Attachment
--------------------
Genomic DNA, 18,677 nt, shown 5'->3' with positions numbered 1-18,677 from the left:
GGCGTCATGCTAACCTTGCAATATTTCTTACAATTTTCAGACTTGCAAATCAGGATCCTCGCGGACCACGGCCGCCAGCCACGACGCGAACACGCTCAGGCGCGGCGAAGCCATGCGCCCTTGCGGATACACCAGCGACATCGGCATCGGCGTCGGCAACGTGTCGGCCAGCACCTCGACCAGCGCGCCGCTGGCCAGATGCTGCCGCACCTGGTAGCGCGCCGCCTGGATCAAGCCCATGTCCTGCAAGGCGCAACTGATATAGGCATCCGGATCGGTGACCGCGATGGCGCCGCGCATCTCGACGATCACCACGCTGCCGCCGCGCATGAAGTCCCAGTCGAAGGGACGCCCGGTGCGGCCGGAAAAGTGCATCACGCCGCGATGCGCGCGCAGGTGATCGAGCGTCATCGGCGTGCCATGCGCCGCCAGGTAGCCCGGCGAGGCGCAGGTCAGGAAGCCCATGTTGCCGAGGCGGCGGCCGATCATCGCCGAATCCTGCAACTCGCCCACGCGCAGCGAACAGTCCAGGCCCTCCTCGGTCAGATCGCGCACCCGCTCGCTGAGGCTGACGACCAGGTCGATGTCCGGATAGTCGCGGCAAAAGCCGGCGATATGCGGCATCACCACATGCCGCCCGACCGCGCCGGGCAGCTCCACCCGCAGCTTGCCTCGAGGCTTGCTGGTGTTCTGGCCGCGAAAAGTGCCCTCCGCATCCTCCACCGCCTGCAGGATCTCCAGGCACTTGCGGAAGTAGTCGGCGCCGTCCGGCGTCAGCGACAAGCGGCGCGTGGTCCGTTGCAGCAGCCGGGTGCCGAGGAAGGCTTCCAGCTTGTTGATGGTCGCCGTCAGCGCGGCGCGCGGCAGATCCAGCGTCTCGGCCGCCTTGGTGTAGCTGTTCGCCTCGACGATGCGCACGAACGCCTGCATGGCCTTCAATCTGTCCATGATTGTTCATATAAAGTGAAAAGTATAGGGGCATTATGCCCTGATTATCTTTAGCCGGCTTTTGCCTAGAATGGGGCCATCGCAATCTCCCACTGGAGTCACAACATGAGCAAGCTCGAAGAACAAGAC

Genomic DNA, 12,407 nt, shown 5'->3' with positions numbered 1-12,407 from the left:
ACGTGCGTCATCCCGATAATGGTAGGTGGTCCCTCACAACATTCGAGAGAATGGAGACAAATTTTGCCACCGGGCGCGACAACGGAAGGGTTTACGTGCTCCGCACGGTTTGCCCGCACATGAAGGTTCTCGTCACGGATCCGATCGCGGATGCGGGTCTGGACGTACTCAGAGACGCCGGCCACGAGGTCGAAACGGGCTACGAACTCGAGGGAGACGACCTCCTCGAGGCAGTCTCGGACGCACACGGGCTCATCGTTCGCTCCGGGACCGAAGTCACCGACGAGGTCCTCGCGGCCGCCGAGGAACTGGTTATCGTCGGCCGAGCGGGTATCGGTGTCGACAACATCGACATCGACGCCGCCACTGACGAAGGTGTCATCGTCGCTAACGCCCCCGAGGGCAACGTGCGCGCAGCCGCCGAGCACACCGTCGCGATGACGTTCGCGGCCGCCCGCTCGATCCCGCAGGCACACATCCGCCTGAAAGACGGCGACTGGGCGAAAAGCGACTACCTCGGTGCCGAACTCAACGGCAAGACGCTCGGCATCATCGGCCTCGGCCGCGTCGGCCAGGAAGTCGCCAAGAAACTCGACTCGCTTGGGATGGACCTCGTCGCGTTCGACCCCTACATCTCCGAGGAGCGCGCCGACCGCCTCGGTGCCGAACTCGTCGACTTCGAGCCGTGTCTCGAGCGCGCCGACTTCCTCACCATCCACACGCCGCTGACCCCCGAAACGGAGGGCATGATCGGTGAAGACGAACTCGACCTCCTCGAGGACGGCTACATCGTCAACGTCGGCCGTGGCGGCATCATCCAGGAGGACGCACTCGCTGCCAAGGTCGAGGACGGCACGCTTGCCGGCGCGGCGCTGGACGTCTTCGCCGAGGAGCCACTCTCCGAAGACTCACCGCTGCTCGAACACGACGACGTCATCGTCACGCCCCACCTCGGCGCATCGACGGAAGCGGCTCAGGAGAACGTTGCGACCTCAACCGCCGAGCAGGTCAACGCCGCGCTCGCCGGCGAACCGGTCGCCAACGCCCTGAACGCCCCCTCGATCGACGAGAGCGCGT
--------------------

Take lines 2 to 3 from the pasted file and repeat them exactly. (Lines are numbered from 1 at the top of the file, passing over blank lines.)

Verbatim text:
GGCGTCATGCTAACCTTGCAATATTTCTTACAATTTTCAGACTTGCAAATCAGGATCCTCGCGGACCACGGCCGCCAGCCACGACGCGAACACGCTCAGGCGCGGCGAAGCCATGCGCCCTTGCGGATACACCAGCGACATCGGCATCGGCGTCGGCAACGTGTCGGCCAGCACCTCGACCAGCGCGCCGCTGGCCAGATGCTGCCGCACCTGGTAGCGCGCCGCCTGGATCAAGCCCATGTCCTGCAAGGCGCAACTGATATAGGCATCCGGATCGGTGACCGCGATGGCGCCGCGCATCTCGACGATCACCACGCTGCCGCCGCGCATGAAGTCCCAGTCGAAGGGACGCCCGGTGCGGCCGGAAAAGTGCATCACGCCGCGATGCGCGCGCAGGTGATCGAGCGTCATCGGCGTGCCATGCGCCGCCAGGTAGCCCGGCGAGGCGCAGGTCAGGAAGCCCATGTTGCCGAGGCGGCGGCCGATCATCGCCGAATCCTGCAACTCGCCCACGCGCAGCGAACAGTCCAGGCCCTCCTCGGTCAGATCGCGCACCCGCTCGCTGAGGCTGACGACCAGGTCGATGTCCGGATAGTCGCGGCAAAAGCCGGCGATATGCGGCATCACCACATGCCGCCCGACCGCGCCGGGCAGCTCCACCCGCAGCTTGCCTCGAGGCTTGCTGGTGTTCTGGCCGCGAAAAGTGCCCTCCGCATCCTCCACCGCCTGCAGGATCTCCAGGCACTTGCGGAAGTAGTCGGCGCCGTCCGGCGTCAGCGACAAGCGGCGCGTGGTCCGTTGCAGCAGCCGGGTGCCGAGGAAGGCTTCCAGCTTGTTGATGGTCGCCGTCAGCGCGGCGCGCGGCAGATCCAGCGTCTCGGCCGCCTTGGTGTAGCTGTTCGCCTCGACGATGCGCACGAACGCCTGCATGGCCTTCAATCTGTCCATGATTGTTCATATAAAGTGAAAAGTATAGGGGCATTATGCCCTGATTATCTTTAGCCGGCTTTTGCCTAGAATGGGGCCATCGCAATCTCCCACTGGAGTCACAACATGAGCAAGCTCGAAGAACAAGAC

Genomic DNA, 12,407 nt, shown 5'->3' with positions numbered 1-12,407 from the left: